With all the attention the iPhone X and the other “new” iPhones get, you wouldn’t think changes to the lowly iPhone SE would be newsworthy. But according to Apple soothsayer Ming Chi Kuo of KGI securities, the big news around the littlest iPhone… is that there’s no news really at all. While the iPhone X and the other new iPhones are all the rage, there is a solid fan base following around the retro iPhone SE, which is also known as the “Steve Edition.”
Based on the iPhone 5, the SE is the last iPhone form factor rolled out by Apple’s co-founder, Steve Jobs, initially as the nearly identical iPhone 4, before he passed away. And for many Apple fans, the SE is the just-right iPhone: It’s small, light, inexpensive and packs essentially the same internals and camera as the 6S. Rumors earlier this year suggested it could get a makeover as the SE 2 with wireless charging, a glass back and the A10 chip. But Kuo says not so fast, and he thinks no big changes are coming.
The SE did get a bump in memory options to 128gb recently, but other than that, it’s unchanged from two years ago, and for many iPhone fans, that’s just fine. If the SE does get eventually an upgrade, it probably won’t happen until this fall.
No way for Huawei?
In the past couple of years, Chinese tech firm Huawei has been pushing hard to crack the US market with their Android phones, TVs and internet networking gear.
But just when it looked like they were about to break it big in the phone market, AT&T abruptly cancelled plans to carry its phones, and now Verizon has followed suit. What happened? According to Bloomberg, pressure from the US Government is closing the doors on Huawei. Apparently, the Trump administration is concerned over the security aspect of Huawei and other phones from Chinese brands.
The thinking goes that if Huawei were cooperating with the Chinese government, the phones could be used as a sort of spybot while in the hands of US military personnel at military bases or other sensitive locations. Following the revelation that some fitness bands could be storing location details about military bases in foreign countries as part of their route-tracing capabilities, security concerns are at a fever pitch, especially with 5G tech on the horizon.
Huawei was sued by Cisco back in 2003 over claims it was stealing router tech and sending the data back to China, and both Huawei and ZTE landed on a national tech security blacklist in 2012. You can still BUY an unlocked Huawei handset and use it on AT&T and Verizon’s networks, but don’t look for the phones in their showrooms anytime soon.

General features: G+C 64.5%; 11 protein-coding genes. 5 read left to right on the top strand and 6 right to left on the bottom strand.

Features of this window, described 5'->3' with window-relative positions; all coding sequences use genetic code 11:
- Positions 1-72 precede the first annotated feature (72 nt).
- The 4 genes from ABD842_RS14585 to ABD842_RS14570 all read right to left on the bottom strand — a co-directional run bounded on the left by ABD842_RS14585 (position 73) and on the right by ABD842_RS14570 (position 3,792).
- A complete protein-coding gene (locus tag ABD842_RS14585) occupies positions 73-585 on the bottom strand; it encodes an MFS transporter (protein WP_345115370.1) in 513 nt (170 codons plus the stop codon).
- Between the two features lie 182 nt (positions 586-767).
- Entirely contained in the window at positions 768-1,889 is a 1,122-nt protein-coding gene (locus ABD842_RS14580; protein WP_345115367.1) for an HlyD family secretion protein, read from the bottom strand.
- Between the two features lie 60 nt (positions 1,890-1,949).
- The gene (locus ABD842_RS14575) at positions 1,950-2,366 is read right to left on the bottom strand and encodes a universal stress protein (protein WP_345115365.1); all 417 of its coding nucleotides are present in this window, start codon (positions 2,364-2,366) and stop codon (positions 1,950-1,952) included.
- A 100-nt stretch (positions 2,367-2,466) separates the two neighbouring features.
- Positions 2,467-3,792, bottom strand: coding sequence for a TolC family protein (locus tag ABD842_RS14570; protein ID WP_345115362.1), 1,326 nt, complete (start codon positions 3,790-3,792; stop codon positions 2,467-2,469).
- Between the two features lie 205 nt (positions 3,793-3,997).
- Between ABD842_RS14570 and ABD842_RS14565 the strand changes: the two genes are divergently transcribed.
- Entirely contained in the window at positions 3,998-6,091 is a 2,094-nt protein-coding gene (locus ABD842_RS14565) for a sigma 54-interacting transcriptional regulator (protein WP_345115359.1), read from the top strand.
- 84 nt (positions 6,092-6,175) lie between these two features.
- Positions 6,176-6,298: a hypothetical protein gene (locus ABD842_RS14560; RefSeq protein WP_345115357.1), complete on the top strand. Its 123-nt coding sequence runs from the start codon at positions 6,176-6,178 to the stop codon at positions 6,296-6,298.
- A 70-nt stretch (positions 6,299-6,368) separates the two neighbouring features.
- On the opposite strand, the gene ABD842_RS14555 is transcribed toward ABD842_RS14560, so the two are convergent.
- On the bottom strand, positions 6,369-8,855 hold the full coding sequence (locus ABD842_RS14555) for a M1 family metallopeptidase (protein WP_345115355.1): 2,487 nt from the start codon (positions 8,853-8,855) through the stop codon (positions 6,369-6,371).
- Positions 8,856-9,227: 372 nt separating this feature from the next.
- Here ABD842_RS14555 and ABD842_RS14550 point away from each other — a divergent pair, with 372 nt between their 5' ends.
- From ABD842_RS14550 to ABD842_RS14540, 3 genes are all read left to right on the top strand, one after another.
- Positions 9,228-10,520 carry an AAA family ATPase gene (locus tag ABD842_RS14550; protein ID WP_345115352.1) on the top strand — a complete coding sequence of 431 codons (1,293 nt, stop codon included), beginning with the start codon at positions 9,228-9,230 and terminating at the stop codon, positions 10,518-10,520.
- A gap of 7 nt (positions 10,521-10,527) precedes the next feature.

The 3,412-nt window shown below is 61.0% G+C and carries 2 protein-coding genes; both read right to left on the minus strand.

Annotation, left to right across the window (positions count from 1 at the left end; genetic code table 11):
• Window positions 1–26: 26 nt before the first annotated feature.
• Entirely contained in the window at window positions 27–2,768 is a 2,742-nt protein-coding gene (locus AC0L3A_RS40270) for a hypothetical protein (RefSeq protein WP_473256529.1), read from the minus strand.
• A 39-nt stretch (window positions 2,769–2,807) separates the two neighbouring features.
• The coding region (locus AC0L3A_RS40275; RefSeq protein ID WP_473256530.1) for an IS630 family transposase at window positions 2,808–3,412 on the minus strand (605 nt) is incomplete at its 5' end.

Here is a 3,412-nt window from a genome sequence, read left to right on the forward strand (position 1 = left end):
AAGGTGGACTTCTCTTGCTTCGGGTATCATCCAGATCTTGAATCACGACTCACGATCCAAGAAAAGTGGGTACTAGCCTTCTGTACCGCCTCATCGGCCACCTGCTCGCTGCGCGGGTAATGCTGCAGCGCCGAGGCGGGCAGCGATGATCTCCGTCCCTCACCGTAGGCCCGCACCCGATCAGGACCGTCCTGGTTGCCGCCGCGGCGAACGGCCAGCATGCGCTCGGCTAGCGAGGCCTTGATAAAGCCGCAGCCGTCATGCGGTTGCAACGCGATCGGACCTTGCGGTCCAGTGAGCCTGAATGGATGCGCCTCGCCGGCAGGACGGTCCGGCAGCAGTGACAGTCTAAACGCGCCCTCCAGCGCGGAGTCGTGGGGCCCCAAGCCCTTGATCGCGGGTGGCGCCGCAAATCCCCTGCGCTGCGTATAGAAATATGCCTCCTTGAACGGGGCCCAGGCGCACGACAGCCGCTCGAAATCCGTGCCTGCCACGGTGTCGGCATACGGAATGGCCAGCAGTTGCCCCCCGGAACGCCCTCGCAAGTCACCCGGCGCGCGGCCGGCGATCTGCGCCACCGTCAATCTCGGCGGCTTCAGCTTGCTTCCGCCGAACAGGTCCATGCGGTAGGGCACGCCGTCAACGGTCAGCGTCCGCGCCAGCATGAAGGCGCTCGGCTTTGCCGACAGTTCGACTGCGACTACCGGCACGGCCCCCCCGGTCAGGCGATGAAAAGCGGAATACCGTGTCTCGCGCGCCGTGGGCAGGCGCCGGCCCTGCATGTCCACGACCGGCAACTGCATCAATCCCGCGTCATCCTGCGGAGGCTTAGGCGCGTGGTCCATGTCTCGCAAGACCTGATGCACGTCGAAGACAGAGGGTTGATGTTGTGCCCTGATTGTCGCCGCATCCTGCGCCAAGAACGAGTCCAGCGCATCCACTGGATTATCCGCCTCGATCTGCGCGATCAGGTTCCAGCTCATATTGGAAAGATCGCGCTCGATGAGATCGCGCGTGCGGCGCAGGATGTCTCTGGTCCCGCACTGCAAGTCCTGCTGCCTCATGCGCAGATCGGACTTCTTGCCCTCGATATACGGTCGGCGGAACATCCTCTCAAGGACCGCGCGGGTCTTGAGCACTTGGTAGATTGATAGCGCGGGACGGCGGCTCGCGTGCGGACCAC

High score? Blown
And now for today’s most pressing breaking news: Todd Roger’s world record time for playing Dragster on the Atari 2600 back in 1982…. has been rescinded due to cheating allegations. That’s right, the longest-standing video game high score in recorded history is no more after computer engineer Eric Koziel broke the game down and said there was no possible way the score of 5.51 seconds could be achieved. And indeed, it’s never been equaled.
Rogers cemented his claim to fame by sending a Polaroid of his score into Activision back when people knew what Polaroids actually were, and it’s stood ever since – along with a whole bunch of other high scores Rogers claims from back in the day. But on Monday, it all came crashing down as high score repository Twin Galaxies wiped the scores away. Rogers didn’t take the move lightly, and claimed his score was on the level, and he even had the backing of the game’s creator.
We suggest Rogers and Kozeil meet at the drag strip in 1982 Honda Civics and have it out for real.
We’ve got more news on our Facebook page and YouTube channel, and be sure to tune in to this week’s DT podcasts: Trends with Benefits (general tech shenanigans) on Thursdays, and Between the Streams (movie and TV topics) every Friday.
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- How to unlock a phone on every carrier
- How to replace your iPhone’s battery
- Huawei taps TomTom to help it navigate to a Google Maps alternative
- U.S. may call a halt to its civilian drone program over security fears